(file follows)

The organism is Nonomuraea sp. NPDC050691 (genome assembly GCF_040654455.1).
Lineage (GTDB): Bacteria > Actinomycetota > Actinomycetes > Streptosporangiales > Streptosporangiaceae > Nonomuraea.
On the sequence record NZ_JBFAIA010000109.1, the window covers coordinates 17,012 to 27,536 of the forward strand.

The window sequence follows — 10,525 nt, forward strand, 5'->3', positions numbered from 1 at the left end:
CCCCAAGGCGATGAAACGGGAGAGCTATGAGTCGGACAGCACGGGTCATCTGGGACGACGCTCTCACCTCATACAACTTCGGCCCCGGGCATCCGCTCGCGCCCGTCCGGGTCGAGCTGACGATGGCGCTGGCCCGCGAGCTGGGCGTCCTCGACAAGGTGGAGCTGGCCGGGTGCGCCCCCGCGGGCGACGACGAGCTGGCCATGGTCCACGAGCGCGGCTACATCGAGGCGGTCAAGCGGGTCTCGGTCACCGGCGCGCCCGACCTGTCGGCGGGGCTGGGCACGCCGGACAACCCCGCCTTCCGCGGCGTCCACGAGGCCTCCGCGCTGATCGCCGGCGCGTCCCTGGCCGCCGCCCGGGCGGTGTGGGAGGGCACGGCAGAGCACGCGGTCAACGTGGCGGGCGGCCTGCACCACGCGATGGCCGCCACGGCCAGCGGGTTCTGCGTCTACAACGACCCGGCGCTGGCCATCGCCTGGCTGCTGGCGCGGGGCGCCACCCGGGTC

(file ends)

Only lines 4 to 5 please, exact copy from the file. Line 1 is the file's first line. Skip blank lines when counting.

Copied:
The window sequence follows — 10,525 nt, forward strand, 5'->3', positions numbered from 1 at the left end:
CCCCAAGGCGATGAAACGGGAGAGCTATGAGTCGGACAGCACGGGTCATCTGGGACGACGCTCTCACCTCATACAACTTCGGCCCCGGGCATCCGCTCGCGCCCGTCCGGGTCGAGCTGACGATGGCGCTGGCCCGCGAGCTGGGCGTCCTCGACAAGGTGGAGCTGGCCGGGTGCGCCCCCGCGGGCGACGACGAGCTGGCCATGGTCCACGAGCGCGGCTACATCGAGGCGGTCAAGCGGGTCTCGGTCACCGGCGCGCCCGACCTGTCGGCGGGGCTGGGCACGCCGGACAACCCCGCCTTCCGCGGCGTCCACGAGGCCTCCGCGCTGATCGCCGGCGCGTCCCTGGCCGCCGCCCGGGCGGTGTGGGAGGGCACGGCAGAGCACGCGGTCAACGTGGCGGGCGGCCTGCACCACGCGATGGCCGCCACGGCCAGCGGGTTCTGCGTCTACAACGACCCGGCGCTGGCCATCGCCTGGCTGCTGGCGCGGGGCGCCACCCGGGTC